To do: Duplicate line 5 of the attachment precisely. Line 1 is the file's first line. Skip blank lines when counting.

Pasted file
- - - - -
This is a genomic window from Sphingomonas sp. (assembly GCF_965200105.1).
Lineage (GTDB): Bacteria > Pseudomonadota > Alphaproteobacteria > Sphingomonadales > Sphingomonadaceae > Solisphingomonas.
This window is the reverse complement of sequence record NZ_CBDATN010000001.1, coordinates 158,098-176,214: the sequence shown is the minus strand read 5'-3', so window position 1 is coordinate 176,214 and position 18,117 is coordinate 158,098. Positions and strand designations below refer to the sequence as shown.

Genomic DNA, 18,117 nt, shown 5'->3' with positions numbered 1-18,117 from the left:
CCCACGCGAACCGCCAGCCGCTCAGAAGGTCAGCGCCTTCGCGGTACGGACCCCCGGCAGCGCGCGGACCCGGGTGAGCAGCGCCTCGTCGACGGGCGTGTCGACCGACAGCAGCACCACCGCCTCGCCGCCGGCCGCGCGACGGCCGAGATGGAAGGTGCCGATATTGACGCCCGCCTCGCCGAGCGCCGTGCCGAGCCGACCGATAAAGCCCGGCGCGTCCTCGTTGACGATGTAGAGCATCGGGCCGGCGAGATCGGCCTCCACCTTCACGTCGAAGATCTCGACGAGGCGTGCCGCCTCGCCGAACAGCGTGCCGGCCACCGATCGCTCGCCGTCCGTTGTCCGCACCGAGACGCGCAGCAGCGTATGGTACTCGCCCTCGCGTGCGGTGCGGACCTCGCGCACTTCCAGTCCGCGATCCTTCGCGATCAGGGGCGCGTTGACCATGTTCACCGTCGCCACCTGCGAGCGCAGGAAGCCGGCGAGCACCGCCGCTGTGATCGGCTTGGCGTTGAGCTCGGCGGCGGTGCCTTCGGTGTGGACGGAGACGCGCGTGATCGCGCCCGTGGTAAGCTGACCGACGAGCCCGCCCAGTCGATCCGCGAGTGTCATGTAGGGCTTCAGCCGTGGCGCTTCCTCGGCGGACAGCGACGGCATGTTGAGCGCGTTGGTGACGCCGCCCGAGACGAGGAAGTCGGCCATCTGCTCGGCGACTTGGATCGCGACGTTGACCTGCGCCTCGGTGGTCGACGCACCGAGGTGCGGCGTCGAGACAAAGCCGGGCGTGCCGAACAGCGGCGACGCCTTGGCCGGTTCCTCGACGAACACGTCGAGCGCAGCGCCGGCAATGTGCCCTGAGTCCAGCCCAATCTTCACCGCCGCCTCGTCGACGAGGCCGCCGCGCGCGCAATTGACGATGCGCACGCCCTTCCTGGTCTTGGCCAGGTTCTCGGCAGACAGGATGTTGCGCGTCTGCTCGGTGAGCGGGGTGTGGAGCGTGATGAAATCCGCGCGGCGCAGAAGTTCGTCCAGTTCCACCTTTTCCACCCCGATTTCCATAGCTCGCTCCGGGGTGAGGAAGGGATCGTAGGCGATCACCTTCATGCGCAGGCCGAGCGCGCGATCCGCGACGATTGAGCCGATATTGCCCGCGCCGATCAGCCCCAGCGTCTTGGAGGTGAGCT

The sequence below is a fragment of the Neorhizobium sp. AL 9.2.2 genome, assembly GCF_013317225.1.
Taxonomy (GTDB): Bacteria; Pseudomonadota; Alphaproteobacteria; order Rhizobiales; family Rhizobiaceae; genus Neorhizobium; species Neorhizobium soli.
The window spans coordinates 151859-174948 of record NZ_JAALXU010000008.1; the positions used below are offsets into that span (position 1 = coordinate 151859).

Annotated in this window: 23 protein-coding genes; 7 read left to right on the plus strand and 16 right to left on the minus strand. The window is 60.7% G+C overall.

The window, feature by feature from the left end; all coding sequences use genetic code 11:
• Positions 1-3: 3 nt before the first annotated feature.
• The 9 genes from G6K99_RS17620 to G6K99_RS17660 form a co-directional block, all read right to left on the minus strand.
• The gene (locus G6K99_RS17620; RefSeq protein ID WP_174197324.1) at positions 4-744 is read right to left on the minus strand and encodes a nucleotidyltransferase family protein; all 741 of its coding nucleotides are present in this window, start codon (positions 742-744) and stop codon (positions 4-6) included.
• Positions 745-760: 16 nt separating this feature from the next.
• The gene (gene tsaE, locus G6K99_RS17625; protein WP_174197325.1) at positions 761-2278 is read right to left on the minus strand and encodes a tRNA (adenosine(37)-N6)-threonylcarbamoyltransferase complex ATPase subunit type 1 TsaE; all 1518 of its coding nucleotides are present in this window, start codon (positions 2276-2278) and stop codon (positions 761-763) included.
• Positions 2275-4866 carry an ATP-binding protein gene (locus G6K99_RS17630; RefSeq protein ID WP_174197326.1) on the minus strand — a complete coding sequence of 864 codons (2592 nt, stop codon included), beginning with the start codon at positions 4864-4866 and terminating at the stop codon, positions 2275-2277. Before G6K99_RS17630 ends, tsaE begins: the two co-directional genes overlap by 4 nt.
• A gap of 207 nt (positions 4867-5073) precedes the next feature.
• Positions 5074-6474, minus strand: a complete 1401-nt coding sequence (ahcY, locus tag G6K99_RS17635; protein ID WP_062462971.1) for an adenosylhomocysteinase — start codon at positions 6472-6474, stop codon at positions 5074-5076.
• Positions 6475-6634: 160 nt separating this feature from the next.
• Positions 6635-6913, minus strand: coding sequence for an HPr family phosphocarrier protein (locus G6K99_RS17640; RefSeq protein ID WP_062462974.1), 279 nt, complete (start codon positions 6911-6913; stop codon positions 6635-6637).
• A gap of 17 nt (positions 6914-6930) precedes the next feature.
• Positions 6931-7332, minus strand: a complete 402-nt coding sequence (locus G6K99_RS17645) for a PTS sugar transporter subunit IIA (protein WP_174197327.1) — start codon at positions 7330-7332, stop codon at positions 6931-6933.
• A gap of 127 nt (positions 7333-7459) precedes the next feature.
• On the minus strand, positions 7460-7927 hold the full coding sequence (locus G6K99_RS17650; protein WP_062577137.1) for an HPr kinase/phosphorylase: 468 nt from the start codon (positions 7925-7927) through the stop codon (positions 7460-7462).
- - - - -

CCCACGCGAACCGCCAGCCGCTCAGAAGGTCAGCGCCTTCGCGGTACGGACCCCCGGCAGCGCGCGGACCCGGGTGAGCAGCGCCTCGTCGACGGGCGTGTCGACCGACAGCAGCACCACCGCCTCGCCGCCGGCCGCGCGACGGCCGAGATGGAAGGTGCCGATATTGACGCCCGCCTCGCCGAGCGCCGTGCCGAGCCGACCGATAAAGCCCGGCGCGTCCTCGTTGACGATGTAGAGCATCGGGCCGGCGAGATCGGCCTCCACCTTCACGTCGAAGATCTCGACGAGGCGTGCCGCCTCGCCGAACAGCGTGCCGGCCACCGATCGCTCGCCGTCCGTTGTCCGCACCGAGACGCGCAGCAGCGTATGGTACTCGCCCTCGCGTGCGGTGCGGACCTCGCGCACTTCCAGTCCGCGATCCTTCGCGATCAGGGGCGCGTTGACCATGTTCACCGTCGCCACCTGCGAGCGCAGGAAGCCGGCGAGCACCGCCGCTGTGATCGGCTTGGCGTTGAGCTCGGCGGCGGTGCCTTCGGTGTGGACGGAGACGCGCGTGATCGCGCCCGTGGTAAGCTGACCGACGAGCCCGCCCAGTCGATCCGCGAGTGTCATGTAGGGCTTCAGCCGTGGCGCTTCCTCGGCGGACAGCGACGGCATGTTGAGCGCGTTGGTGACGCCGCCCGAGACGAGGAAGTCGGCCATCTGCTCGGCGACTTGGATCGCGACGTTGACCTGCGCCTCGGTGGTCGACGCACCGAGGTGCGGCGTCGAGACAAAGCCGGGCGTGCCGAACAGCGGCGACGCCTTGGCCGGTTCCTCGACGAACACGTCGAGCGCAGCGCCGGCAATGTGCCCTGAGTCCAGCCCAATCTTCACCGCCGCCTCGTCGACGAGGCCGCCGCGCGCGCAATTGACGATGCGCACGCCCTTCCTGGTCTTGGCCAGGTTCTCGGCAGACAGGATGTTGCGCGTCTGCTCGGTGAGCGGGGTGTGGAGCGTGATGAAATCCGCGCGGCGCAGAAGTTCGTCCAGTTCCACCTTTTCCACCCCGATTTCCATAGCTCGCTCCGGGGTGAGGAAGGGATCGTAGGCGATCACCTTCATGCGCAGGCCGAGCGCGCGATCCGCGACGATTGAGCCGATATTGCCCGCGCCGATCAGCCCCAGCGTCTTGGAGGTGAGCT